In preferred embodiments, each set of wires is adapted for connection to an electric power source to generate the currents; and each set of wires includes only a single wire. In a more preferred embodiment, one set of wires includes two wires electrically insulated from each other and the other set contains only a single wire. The set containing the two wires is arranged about (i.e., to each side of) the single wire and each wire in that set carries one half of the amount of current flowing in the single wire.
In other preferred embodiments, the sets of wires are highly flexible and not damaged by bending; they are arranged coaxially to each other; the wires are selected from the group consisting of helical wrapped helical core wire, helical wrapped linear core wire, parallel double helical wire, antiparallel double helical wire and cylindrically enclosed core wire; most preferably the outer coaxial set of wires is a helical conductor having between 4 and 50 turns per inch.
In a related aspect, the above electric heating element is incorporated into electric heating appliances such as those used in proximity to the human body or to human habitation. For example, these appliances may be selected from an electric blanket, a bed warmer, a water bed heater, a body heating pad, an automobile seat heater, a room heating panel and a space heater appliance. Preferably, the heating element is extended in a serpentine or meandering pattern to distribute heat generated from the element.
In another related aspect, the invention features a method for construction of the above electric heating elements. In this method, two sets of electrically conductive wires are provided electrically insulated from each other. As described above, one set of wires is constructed and arranged to carry electric current in a first direction and the other set of wires is constructed and arranged in a parallel circuit to carry electric current in an opposite direction. Further, at least one of the sets of wires is constructed to generate heat when electric current passes through that wire, and the sets of wires provide an equal impedance over the length of the heating element such that any magnetic field generated by one set of wires is reduced or eliminated by an equal and opposite magnetic field generated by the other set. Most preferably, the wires are helically wound and arranged coaxially to each other.
As discussed above, the invention features an improved electric heating element. This heating element has little or no electromagnetic field in the vicinity of the heating element. Electromagnetic fields generated by heating elements are typically measuredin gauss units (the CGS system unit of magnetic flux density equal to one maxwell per cm2), and are proportional to the electric current in the element divided by the distance from the element. Long term exposure to oscillating magnetic fields produced around wires carrying alternating current are implicated as possible health risks to humans. In fact, an increased frequency of several forms of cancer is correlated with prolonged exposure to alternating current induced alternating electromagnetic fields (AEM fields). Most studies correlating health risks with the various types of radiation exposure indicate that there is seldom a safe or "no risk" exposure level.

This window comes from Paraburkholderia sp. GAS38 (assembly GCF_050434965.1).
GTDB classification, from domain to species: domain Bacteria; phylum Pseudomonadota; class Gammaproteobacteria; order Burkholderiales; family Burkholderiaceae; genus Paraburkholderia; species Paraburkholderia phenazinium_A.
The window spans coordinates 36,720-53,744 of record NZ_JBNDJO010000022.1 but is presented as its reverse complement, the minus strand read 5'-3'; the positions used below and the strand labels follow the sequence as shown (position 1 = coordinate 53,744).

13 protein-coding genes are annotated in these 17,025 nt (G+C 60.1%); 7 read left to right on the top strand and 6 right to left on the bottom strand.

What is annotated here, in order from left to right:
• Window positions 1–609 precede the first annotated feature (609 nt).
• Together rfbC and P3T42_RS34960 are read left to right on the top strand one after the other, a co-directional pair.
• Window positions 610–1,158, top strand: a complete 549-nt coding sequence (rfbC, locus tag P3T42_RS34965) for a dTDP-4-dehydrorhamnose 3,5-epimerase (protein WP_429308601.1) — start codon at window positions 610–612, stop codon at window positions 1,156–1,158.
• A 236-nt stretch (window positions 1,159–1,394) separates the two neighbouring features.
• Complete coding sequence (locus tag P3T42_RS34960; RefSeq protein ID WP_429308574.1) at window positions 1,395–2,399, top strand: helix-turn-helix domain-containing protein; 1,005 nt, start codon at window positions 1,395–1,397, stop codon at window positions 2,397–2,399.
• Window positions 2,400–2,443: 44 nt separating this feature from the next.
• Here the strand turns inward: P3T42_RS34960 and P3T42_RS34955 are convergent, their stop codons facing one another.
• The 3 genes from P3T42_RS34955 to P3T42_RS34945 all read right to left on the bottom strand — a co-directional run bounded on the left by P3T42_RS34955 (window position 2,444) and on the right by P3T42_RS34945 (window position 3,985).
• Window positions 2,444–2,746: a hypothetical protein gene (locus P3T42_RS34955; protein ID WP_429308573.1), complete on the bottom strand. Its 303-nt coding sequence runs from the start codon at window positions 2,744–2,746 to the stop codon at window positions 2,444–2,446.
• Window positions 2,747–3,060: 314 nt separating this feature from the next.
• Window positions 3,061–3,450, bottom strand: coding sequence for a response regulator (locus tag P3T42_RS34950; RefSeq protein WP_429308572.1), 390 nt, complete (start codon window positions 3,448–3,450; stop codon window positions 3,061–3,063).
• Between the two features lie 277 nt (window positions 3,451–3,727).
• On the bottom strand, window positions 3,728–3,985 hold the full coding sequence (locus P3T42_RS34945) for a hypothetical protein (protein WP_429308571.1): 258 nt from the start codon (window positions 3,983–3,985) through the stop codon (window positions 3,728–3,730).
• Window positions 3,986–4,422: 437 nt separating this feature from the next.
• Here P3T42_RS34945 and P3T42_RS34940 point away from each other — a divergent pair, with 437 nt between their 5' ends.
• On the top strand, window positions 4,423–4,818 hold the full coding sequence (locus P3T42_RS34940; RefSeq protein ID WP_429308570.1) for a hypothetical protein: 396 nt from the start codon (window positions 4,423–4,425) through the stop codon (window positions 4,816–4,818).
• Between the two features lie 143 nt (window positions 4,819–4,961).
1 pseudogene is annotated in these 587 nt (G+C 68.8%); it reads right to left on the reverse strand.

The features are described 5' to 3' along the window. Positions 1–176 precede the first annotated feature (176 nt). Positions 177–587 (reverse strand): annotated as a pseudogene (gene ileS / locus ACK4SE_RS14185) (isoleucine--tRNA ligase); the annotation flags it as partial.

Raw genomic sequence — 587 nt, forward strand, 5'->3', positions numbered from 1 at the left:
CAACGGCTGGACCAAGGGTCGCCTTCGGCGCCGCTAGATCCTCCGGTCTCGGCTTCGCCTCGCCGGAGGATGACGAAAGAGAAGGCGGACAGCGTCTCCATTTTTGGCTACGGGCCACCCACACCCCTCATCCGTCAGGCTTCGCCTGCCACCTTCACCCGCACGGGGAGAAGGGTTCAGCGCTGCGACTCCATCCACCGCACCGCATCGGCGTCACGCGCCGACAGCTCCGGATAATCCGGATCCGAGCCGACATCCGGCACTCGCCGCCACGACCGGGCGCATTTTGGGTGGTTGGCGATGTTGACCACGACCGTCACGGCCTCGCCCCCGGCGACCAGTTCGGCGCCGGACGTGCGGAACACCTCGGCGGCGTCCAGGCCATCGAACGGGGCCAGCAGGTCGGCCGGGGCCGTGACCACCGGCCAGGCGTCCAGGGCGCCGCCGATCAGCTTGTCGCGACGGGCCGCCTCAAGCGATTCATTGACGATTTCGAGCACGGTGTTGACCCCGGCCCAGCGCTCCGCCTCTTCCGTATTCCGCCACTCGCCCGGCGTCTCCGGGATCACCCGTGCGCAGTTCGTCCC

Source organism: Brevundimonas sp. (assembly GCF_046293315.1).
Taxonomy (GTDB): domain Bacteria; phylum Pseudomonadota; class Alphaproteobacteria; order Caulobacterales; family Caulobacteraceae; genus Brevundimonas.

Numerous recently published reports commencing with that of Wertheimer and Leeper (American Journal of Epidemiology, March, 1979) suggest that an increased incidence of some human cancers, including acute myeloid leukemia and certain brain tumors, as well as an increased incidence of birth defects and miscarriages may correlate with regular exposure to AEM fields. Several of the epidemiological survey studies by both American and Swedish investigators suggest that chronic exposure of the body to AEM fields averaging as low as 3 milligauss may be harmful. One of these studies by the epidemiologist David Savitz was part of the New York State Power Line Study published in July of 1987. Samuel Milham, Jr. in The New England Journal of Medicine, July 22, 1982 reported an increased incidence of acute and myeloid leukemia for men working in aluminum electrorefining plants. Michael McDowall in Lancet Jan. 29, 1983 reported a similar finding for electrical workers. Another survey of telephone and power cable linemen in Lancet, Nov. 20, 1982 also shows an increased incidence of acute leukemia. Goodman and Henderson in The Proceedings of the National Academy of Sciences, June 1988 reported that 60 Hertz alternating fields produced altered rates of mRNA and protein synthesis in cultured cells. Paul Brodeur in a three part report entitled "Annals of Radiation" published in The New Yorker magazine, June 12, 19, and 26, 1989, presented a comprehensive review of epidemiological work linking long term exposure to alternating magnetic fields with a variety of human health problems.